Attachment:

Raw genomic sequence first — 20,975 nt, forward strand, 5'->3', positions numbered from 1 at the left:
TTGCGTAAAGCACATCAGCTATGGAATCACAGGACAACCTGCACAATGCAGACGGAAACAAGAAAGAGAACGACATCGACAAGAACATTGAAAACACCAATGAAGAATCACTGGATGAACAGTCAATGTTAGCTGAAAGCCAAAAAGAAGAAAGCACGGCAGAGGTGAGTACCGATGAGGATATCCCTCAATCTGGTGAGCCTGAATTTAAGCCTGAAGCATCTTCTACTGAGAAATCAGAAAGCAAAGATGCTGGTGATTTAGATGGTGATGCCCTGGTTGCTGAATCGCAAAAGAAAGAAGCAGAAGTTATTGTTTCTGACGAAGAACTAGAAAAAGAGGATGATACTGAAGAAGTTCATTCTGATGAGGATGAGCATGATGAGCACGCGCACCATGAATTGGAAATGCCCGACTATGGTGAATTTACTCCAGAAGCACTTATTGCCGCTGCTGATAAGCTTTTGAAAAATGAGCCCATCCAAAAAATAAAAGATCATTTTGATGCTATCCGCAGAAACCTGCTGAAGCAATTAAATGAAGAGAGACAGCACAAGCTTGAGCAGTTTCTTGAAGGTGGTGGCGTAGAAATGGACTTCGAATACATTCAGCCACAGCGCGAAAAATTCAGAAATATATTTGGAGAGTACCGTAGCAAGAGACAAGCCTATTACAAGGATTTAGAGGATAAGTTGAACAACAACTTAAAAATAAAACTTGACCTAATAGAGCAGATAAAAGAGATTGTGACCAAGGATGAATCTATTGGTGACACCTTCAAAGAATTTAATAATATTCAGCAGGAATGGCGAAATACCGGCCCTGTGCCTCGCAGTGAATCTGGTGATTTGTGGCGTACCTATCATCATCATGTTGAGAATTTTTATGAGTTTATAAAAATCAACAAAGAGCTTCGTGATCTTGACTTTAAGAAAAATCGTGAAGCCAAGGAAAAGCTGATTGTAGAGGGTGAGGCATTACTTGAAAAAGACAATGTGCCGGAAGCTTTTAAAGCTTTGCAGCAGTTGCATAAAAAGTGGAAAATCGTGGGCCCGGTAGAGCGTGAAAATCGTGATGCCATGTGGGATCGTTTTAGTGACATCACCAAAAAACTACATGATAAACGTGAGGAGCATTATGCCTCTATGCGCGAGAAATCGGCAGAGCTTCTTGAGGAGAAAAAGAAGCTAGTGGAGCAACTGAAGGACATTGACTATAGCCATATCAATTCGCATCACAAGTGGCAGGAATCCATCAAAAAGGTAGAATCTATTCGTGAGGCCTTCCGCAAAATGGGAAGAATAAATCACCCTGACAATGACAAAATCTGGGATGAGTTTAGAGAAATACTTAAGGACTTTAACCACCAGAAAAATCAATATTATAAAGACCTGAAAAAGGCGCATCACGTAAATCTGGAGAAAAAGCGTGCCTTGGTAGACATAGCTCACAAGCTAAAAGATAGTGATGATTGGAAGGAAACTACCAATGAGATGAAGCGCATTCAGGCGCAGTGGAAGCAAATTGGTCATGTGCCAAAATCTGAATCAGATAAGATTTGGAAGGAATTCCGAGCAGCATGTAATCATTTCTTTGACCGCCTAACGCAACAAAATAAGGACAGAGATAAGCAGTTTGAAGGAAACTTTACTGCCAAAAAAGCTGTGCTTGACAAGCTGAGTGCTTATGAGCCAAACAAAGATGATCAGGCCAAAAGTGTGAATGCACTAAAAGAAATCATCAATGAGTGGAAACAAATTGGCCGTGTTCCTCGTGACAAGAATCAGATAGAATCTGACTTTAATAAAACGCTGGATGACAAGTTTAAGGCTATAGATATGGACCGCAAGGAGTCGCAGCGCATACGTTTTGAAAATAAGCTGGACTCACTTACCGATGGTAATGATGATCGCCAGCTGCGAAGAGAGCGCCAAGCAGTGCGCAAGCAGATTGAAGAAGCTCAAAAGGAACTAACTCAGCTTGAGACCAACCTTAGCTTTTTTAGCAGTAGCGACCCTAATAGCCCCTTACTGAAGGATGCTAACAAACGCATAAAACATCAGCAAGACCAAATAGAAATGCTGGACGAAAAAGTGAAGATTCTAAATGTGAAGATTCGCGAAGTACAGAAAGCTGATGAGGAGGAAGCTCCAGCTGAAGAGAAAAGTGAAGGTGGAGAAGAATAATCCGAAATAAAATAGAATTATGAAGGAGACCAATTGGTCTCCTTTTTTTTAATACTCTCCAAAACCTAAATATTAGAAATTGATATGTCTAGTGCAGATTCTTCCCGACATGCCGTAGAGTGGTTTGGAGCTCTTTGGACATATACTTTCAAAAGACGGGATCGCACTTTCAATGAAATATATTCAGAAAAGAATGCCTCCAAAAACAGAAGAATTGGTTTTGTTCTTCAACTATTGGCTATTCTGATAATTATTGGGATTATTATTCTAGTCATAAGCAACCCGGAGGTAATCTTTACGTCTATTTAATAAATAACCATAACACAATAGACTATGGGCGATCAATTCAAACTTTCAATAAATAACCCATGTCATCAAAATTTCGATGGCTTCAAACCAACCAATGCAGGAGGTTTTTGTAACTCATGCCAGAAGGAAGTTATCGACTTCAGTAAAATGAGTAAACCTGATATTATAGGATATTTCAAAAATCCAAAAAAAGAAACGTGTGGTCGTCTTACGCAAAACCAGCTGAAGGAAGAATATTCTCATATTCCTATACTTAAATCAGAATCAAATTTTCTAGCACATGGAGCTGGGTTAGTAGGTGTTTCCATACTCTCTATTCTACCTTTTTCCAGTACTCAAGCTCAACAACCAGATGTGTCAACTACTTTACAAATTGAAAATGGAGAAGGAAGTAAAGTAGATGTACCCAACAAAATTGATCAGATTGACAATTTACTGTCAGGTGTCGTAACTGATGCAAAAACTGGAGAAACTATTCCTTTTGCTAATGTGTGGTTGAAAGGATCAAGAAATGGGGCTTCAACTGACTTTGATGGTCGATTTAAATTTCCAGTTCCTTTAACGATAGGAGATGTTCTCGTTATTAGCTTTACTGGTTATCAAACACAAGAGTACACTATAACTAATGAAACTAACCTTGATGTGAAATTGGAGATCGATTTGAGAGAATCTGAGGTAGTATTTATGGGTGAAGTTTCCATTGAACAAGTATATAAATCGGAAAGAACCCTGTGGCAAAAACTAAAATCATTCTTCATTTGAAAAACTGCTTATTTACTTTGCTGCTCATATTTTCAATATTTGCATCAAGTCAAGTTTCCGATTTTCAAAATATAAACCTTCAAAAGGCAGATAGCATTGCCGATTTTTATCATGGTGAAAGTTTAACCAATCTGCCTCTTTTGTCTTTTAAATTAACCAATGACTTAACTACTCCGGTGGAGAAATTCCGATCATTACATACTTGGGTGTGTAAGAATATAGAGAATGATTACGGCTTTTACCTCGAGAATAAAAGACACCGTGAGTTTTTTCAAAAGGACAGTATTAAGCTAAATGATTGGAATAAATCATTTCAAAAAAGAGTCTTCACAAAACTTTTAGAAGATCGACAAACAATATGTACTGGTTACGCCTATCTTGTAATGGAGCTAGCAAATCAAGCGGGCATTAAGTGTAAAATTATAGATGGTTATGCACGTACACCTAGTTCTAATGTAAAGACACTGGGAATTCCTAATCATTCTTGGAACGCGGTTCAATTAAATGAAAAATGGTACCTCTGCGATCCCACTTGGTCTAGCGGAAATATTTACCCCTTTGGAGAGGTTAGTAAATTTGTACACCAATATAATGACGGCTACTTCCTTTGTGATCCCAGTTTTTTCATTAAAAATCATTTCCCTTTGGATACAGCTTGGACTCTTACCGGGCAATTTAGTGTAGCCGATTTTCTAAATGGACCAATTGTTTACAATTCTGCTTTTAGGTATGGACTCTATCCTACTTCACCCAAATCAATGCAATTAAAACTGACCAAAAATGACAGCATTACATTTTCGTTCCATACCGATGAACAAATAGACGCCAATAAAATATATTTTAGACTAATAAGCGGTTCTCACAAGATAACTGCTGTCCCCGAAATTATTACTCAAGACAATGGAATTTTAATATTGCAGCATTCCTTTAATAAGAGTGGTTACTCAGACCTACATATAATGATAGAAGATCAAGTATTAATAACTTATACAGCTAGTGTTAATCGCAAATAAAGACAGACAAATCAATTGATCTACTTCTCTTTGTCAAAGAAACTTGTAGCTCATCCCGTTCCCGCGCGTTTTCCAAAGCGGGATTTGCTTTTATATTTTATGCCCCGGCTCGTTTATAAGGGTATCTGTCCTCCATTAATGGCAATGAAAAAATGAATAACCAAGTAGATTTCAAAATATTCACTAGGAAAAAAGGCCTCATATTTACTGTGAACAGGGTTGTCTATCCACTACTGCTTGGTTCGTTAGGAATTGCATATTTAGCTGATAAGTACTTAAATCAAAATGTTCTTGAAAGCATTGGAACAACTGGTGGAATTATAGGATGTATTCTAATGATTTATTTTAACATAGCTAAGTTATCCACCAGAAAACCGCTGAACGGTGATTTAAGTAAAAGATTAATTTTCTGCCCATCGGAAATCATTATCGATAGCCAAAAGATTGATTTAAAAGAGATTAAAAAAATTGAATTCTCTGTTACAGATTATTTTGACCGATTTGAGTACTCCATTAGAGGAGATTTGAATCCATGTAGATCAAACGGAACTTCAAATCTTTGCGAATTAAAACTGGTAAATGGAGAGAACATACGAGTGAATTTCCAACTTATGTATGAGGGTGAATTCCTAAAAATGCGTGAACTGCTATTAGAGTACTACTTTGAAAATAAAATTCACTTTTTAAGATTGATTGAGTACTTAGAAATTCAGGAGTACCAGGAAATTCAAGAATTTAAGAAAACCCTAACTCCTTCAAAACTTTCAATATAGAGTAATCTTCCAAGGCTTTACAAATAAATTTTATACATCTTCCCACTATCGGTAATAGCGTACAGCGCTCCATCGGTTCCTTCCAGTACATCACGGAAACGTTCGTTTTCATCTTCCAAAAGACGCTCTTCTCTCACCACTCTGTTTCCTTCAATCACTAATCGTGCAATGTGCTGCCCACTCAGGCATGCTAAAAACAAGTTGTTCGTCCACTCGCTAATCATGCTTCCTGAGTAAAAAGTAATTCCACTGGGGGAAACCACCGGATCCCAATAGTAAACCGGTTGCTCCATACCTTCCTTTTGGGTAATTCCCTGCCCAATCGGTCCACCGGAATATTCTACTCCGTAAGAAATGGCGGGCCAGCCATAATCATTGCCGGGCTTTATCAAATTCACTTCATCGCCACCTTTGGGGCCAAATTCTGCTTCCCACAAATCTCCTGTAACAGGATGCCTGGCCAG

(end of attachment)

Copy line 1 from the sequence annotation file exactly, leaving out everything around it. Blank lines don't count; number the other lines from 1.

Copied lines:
Raw genomic sequence first — 20,975 nt, forward strand, 5'->3', positions numbered from 1 at the left: